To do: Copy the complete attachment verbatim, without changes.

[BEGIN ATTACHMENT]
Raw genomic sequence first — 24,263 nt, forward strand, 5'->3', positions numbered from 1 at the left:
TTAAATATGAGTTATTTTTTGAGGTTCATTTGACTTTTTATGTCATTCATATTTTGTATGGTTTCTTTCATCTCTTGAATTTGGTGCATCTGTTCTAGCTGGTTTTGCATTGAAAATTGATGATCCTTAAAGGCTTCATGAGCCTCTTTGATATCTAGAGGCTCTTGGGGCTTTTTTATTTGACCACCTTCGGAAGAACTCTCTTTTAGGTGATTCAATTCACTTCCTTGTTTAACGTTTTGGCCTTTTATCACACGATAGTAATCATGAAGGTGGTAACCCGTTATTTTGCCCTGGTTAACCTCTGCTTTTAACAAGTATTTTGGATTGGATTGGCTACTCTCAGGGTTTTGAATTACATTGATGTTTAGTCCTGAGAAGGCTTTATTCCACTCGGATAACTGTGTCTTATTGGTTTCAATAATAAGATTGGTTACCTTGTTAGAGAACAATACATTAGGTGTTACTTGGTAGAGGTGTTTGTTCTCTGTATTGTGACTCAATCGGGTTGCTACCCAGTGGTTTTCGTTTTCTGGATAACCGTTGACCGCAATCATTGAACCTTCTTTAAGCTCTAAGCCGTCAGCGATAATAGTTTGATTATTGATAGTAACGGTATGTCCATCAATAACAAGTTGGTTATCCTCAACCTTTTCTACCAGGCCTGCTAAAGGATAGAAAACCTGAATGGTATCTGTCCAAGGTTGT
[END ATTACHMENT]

Raw genomic sequence first — 24,263 nt, forward strand, 5'->3', positions numbered from 1 at the left:
TTAAATATGAGTTATTTTTTGAGGTTCATTTGACTTTTTATGTCATTCATATTTTGTATGGTTTCTTTCATCTCTTGAATTTGGTGCATCTGTTCTAGCTGGTTTTGCATTGAAAATTGATGATCCTTAAAGGCTTCATGAGCCTCTTTGATATCTAGAGGCTCTTGGGGCTTTTTTATTTGACCACCTTCGGAAGAACTCTCTTTTAGGTGATTCAATTCACTTCCTTGTTTAACGTTTTGGCCTTTTATCACACGATAGTAATCATGAAGGTGGTAACCCGTTATTTTGCCCTGGTTAACCTCTGCTTTTAACAAGTATTTTGGATTGGATTGGCTACTCTCAGGGTTTTGAATTACATTGATGTTTAGTCCTGAGAAGGCTTTATTCCACTCGGATAACTGTGTCTTATTGGTTTCAATAATAAGATTGGTTACCTTGTTAGAGAACAATACATTAGGTGTTACTTGGTAGAGGTGTTTGTTCTCTGTATTGTGACTCAATCGGGTTGCTACCCAGTGGTTTTCGTTTTCTGGATAACCGTTGACCGCAATCATTGAACCTTCTTTAAGCTCTAAGCCGTCAGCGATAATAGTTTGATTATTGATAGTAACGGTATGTCCATCAATAACAAGTTGGTTATCCTCAACCTTTTCTACCAGGCCTGCTAAAGGATAGAAAACCTGAATGGTATCTGTCCAAGGTTGT